Open-source intelligence involves the use of materials available to the public by intelligence agencies and other adversaries. Some analysts have estimated that the Soviet Union derived up to 90 percent of its intelligence from open-source information. With the proliferation of electronic databases, it has become easier to collate large quantities of data, and structure information to meet the needs of the adversary collector. Open-source information can often provide extremely valuable information concerning an organization’s activities and capabilities. Frequently, open-source material can provide information on organizational dynamics, technical processes, and research activities not available in any other form. When open-source data is compiled, it is often possible to derive classified data or trade secrets. This is particularly true in the case of studies published in technical journals.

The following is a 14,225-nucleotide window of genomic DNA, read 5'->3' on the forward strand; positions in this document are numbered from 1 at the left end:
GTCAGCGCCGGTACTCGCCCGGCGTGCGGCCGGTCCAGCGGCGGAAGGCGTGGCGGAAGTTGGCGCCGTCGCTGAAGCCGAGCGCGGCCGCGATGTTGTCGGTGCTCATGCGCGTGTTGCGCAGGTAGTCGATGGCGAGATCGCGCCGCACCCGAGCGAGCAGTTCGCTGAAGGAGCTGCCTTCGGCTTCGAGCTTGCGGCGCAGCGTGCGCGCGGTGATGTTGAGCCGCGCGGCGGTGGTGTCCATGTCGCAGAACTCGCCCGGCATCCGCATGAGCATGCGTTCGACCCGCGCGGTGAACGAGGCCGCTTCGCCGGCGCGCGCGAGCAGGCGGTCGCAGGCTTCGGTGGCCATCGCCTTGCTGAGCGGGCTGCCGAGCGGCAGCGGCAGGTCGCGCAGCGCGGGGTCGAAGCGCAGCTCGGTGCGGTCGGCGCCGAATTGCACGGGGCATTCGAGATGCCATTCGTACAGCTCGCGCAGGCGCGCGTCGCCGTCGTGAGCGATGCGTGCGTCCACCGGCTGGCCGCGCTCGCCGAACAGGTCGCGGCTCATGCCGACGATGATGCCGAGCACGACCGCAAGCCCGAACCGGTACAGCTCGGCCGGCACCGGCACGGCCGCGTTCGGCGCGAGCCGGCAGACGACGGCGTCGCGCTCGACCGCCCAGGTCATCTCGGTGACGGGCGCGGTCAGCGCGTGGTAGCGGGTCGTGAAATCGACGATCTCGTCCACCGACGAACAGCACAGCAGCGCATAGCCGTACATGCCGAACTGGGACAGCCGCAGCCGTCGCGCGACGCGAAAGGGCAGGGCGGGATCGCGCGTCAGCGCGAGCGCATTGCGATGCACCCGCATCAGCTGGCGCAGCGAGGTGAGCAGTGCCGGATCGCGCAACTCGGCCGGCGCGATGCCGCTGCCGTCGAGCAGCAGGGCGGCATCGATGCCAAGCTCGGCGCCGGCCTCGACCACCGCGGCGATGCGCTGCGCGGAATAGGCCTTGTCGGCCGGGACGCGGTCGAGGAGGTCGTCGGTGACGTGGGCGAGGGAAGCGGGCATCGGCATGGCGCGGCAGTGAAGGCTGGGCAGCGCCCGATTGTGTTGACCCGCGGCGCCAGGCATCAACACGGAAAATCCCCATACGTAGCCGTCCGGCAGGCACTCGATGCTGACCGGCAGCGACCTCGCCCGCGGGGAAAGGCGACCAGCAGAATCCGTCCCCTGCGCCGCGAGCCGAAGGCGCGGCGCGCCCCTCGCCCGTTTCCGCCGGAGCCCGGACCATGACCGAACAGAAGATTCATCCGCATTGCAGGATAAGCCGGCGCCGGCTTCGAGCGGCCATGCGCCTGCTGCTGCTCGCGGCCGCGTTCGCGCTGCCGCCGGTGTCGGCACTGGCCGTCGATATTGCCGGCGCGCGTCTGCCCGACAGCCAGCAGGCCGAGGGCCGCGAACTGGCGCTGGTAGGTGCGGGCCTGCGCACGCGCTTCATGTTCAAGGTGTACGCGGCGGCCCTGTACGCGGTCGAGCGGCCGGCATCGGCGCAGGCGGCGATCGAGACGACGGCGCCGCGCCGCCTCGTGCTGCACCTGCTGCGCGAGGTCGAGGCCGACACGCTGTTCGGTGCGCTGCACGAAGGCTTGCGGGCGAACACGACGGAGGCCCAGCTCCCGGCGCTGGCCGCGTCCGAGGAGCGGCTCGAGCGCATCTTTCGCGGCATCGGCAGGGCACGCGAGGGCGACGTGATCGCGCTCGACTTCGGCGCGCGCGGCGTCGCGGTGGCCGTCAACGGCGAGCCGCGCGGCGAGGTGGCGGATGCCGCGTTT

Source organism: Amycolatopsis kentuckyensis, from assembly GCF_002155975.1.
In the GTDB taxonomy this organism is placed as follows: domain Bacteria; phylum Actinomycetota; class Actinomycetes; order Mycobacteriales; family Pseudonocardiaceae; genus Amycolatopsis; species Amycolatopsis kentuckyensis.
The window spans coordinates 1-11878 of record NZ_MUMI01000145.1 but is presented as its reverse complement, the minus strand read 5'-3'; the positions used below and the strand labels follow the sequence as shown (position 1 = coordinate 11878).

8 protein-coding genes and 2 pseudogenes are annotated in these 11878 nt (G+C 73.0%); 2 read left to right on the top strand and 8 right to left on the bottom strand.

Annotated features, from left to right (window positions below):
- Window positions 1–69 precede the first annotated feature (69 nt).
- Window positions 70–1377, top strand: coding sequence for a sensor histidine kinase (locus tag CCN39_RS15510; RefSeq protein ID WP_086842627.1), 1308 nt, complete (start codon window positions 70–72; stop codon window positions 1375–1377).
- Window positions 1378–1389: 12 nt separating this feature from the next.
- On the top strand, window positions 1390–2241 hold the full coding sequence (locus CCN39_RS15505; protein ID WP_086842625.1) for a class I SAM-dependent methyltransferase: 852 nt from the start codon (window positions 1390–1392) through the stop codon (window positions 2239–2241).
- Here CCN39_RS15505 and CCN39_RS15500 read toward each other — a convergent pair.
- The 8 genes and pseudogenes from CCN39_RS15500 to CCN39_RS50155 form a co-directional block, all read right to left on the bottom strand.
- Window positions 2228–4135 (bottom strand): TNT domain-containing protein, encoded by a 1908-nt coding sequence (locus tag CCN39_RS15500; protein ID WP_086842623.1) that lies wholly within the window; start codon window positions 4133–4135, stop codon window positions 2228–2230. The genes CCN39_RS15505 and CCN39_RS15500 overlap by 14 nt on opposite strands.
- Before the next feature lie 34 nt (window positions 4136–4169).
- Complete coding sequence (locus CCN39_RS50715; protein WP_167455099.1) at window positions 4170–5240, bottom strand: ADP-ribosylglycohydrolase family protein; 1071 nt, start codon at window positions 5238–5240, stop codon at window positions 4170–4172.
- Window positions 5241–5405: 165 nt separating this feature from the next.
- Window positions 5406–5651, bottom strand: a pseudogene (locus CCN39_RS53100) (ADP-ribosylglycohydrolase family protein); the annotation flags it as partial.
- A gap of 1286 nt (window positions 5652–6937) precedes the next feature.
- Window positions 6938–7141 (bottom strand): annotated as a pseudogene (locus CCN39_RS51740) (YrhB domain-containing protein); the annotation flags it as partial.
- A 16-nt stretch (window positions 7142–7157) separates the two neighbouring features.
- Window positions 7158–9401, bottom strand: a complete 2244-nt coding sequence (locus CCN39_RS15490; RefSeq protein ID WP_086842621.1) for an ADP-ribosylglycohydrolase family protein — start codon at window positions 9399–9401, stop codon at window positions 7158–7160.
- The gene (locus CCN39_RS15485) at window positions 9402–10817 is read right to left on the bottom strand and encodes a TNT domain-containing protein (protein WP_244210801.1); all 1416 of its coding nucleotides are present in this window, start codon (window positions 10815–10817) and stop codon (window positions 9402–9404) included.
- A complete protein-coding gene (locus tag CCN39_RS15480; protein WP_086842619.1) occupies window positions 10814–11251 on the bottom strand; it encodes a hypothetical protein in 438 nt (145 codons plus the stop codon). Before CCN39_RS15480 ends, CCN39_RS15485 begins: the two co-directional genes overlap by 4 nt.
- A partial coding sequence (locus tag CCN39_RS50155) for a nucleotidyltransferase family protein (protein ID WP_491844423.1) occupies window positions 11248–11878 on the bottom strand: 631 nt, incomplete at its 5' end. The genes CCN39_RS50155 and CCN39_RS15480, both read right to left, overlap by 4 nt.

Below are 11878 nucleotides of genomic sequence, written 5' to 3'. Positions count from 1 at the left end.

A significant understanding of research and development efforts can often be derived by analyzing journal articles published by different members of a research organization. Finally, open-source information is generally timely and maybe the only information available in the early stages of a crisis or emergency.
Open-source intelligence collection does have limitations. Often articles in military or scientific journals represent a theoretical or desired capability rather than an actual capability. Censorship may also limit the publication of key data needed to arrive at a full understanding of an adversary’s actions, or the press may be used as part of a conscious deception effort.